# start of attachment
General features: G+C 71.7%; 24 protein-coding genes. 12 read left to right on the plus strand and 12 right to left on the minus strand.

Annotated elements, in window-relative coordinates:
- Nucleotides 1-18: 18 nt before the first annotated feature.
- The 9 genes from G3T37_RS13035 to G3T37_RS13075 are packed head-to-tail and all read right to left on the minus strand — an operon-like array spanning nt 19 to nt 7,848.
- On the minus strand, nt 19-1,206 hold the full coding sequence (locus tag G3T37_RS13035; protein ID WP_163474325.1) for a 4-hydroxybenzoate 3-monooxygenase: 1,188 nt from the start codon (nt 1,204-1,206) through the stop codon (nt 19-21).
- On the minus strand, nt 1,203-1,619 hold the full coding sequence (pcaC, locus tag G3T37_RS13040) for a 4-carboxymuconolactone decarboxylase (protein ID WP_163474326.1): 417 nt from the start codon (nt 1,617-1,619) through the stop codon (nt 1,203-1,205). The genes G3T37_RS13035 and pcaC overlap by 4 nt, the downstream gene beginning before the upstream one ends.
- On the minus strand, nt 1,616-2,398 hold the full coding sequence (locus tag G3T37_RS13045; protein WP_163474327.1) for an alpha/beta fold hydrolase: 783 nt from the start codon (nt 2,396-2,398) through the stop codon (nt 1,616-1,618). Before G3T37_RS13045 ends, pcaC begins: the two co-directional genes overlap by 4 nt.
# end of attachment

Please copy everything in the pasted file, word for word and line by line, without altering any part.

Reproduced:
General features: G+C 71.7%; 24 protein-coding genes. 12 read left to right on the plus strand and 12 right to left on the minus strand.

Annotated elements, in window-relative coordinates:
- Nucleotides 1-18: 18 nt before the first annotated feature.
- The 9 genes from G3T37_RS13035 to G3T37_RS13075 are packed head-to-tail and all read right to left on the minus strand — an operon-like array spanning nt 19 to nt 7,848.
- On the minus strand, nt 19-1,206 hold the full coding sequence (locus tag G3T37_RS13035; protein ID WP_163474325.1) for a 4-hydroxybenzoate 3-monooxygenase: 1,188 nt from the start codon (nt 1,204-1,206) through the stop codon (nt 19-21).
- On the minus strand, nt 1,203-1,619 hold the full coding sequence (pcaC, locus tag G3T37_RS13040) for a 4-carboxymuconolactone decarboxylase (protein ID WP_163474326.1): 417 nt from the start codon (nt 1,617-1,619) through the stop codon (nt 1,203-1,205). The genes G3T37_RS13035 and pcaC overlap by 4 nt, the downstream gene beginning before the upstream one ends.
- On the minus strand, nt 1,616-2,398 hold the full coding sequence (locus tag G3T37_RS13045; protein WP_163474327.1) for an alpha/beta fold hydrolase: 783 nt from the start codon (nt 2,396-2,398) through the stop codon (nt 1,616-1,618). Before G3T37_RS13045 ends, pcaC begins: the two co-directional genes overlap by 4 nt.